According to McGuire, none of the other health care reform plans — including the one President Obama’s administration is developing and the one former Democratic Party chair Howard Dean is putting together privately — will achieve the benefits of single-payer because they keep the current health insurance industry in place. “Though it is admirable that the President is taking steps to insure everyone,” McGuire said, “his plan has been tried before at the state level — and has failed every time. As long as insurance companies are involved, they will take profits out of the system, there won’t be cost controls, and they will defile the reform year after year through their crushing amendments on appropriations bills, and by trying to have funding cuts enacted by the legislators that are in their pockets.”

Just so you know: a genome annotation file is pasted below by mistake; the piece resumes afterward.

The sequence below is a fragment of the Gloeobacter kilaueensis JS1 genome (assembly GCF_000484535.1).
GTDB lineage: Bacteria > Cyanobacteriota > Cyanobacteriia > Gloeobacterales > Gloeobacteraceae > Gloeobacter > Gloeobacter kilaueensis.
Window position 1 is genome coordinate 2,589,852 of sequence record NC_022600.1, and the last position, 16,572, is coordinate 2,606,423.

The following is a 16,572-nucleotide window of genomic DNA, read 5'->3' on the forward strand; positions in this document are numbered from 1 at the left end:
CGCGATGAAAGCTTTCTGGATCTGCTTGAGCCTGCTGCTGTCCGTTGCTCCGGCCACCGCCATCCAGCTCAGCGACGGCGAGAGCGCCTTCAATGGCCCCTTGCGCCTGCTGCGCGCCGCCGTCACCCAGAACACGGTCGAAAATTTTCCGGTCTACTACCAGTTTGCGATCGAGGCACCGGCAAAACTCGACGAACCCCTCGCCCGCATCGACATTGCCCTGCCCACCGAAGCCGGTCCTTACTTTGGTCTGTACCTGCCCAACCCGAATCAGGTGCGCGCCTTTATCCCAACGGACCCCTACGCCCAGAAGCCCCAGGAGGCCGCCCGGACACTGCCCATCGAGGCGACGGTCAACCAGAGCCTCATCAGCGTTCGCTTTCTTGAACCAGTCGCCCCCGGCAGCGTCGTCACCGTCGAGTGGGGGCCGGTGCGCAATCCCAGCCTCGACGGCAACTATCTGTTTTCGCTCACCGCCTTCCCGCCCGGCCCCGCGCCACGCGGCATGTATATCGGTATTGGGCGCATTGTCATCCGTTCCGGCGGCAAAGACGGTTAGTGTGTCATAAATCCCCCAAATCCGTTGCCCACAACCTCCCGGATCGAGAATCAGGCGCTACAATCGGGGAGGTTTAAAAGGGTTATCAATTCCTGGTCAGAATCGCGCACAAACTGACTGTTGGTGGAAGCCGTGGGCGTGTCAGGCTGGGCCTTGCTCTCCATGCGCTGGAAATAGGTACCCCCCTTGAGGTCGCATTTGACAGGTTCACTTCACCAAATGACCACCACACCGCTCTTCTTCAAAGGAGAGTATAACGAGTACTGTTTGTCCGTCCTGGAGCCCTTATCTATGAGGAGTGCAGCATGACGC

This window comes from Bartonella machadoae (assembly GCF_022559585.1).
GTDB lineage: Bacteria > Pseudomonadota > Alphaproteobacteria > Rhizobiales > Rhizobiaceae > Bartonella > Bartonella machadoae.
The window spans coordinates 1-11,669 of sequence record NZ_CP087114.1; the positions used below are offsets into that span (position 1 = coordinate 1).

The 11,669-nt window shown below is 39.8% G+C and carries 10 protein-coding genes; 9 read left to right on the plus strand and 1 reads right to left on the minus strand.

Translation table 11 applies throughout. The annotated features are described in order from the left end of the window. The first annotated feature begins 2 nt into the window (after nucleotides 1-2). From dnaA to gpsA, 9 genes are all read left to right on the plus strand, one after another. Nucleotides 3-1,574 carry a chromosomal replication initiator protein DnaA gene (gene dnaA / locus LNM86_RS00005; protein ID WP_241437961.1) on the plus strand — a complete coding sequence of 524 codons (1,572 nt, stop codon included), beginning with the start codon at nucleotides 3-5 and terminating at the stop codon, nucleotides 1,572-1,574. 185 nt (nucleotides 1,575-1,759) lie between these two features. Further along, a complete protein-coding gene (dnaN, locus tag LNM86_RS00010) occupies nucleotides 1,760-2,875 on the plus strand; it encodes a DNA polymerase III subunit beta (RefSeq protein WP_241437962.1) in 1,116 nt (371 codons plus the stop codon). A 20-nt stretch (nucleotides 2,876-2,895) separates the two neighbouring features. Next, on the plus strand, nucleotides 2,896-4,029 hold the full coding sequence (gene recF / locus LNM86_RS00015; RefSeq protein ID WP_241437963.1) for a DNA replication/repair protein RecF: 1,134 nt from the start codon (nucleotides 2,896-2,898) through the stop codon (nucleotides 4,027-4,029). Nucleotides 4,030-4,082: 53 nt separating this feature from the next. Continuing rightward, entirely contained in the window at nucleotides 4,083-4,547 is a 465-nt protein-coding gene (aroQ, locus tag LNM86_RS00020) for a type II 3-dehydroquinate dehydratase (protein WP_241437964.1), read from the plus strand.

McGuire said that even the much-discussed “public option” in Obama’s plan — setting up a government-run insurance system that people can pick as an alternative to private insurance — won’t work because legislators, dependent on insurance companies’ campaign contributions, will gut the public plan’s budget and wreck it. Indeed, he admitted that even a single-payer system isn’t invulnerable to ideologically driven political tampering. He pointed out that in Canada, when a Conservative government is elected, it cuts the budget for the health-care system — “and that’s when you get those long waits for elective surgeries,” he added, referring to one of the most frequent arguments made against single-payer in the U.S. “When the Liberals return to power, they restore the cuts.”